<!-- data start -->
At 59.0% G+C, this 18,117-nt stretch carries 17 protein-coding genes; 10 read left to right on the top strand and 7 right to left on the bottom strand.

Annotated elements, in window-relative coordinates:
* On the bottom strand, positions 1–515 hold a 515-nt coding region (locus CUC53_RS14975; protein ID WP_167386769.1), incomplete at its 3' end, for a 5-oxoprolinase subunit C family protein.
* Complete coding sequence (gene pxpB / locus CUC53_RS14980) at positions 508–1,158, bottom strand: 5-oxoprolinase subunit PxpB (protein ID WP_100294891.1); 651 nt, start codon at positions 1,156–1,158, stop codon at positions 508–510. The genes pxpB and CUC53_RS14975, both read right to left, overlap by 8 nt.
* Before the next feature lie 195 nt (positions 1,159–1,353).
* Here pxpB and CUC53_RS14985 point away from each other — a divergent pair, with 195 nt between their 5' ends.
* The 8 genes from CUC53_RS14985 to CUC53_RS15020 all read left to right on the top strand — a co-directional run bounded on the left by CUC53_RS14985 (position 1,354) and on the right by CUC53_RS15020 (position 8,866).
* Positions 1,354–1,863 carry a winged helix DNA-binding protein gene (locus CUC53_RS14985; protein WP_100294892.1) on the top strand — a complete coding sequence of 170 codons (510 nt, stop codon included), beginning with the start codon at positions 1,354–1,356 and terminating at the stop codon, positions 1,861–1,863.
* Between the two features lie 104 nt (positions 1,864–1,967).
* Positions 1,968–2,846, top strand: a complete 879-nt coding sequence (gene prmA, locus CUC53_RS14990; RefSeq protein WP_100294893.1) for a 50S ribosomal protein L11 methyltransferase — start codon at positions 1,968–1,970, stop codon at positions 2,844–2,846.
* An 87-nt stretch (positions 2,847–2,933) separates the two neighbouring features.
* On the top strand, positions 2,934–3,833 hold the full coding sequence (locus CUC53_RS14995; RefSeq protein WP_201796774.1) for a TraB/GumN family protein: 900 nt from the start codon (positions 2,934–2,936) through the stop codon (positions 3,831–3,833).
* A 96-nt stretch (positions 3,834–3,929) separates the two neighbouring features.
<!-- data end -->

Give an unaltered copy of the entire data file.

At 59.0% G+C, this 18,117-nt stretch carries 17 protein-coding genes; 10 read left to right on the top strand and 7 right to left on the bottom strand.

Annotated elements, in window-relative coordinates:
* On the bottom strand, positions 1–515 hold a 515-nt coding region (locus CUC53_RS14975; protein ID WP_167386769.1), incomplete at its 3' end, for a 5-oxoprolinase subunit C family protein.
* Complete coding sequence (gene pxpB / locus CUC53_RS14980) at positions 508–1,158, bottom strand: 5-oxoprolinase subunit PxpB (protein ID WP_100294891.1); 651 nt, start codon at positions 1,156–1,158, stop codon at positions 508–510. The genes pxpB and CUC53_RS14975, both read right to left, overlap by 8 nt.
* Before the next feature lie 195 nt (positions 1,159–1,353).
* Here pxpB and CUC53_RS14985 point away from each other — a divergent pair, with 195 nt between their 5' ends.
* The 8 genes from CUC53_RS14985 to CUC53_RS15020 all read left to right on the top strand — a co-directional run bounded on the left by CUC53_RS14985 (position 1,354) and on the right by CUC53_RS15020 (position 8,866).
* Positions 1,354–1,863 carry a winged helix DNA-binding protein gene (locus CUC53_RS14985; protein WP_100294892.1) on the top strand — a complete coding sequence of 170 codons (510 nt, stop codon included), beginning with the start codon at positions 1,354–1,356 and terminating at the stop codon, positions 1,861–1,863.
* Between the two features lie 104 nt (positions 1,864–1,967).
* Positions 1,968–2,846, top strand: a complete 879-nt coding sequence (gene prmA, locus CUC53_RS14990; RefSeq protein WP_100294893.1) for a 50S ribosomal protein L11 methyltransferase — start codon at positions 1,968–1,970, stop codon at positions 2,844–2,846.
* An 87-nt stretch (positions 2,847–2,933) separates the two neighbouring features.
* On the top strand, positions 2,934–3,833 hold the full coding sequence (locus CUC53_RS14995; RefSeq protein WP_201796774.1) for a TraB/GumN family protein: 900 nt from the start codon (positions 2,934–2,936) through the stop codon (positions 3,831–3,833).
* A 96-nt stretch (positions 3,834–3,929) separates the two neighbouring features.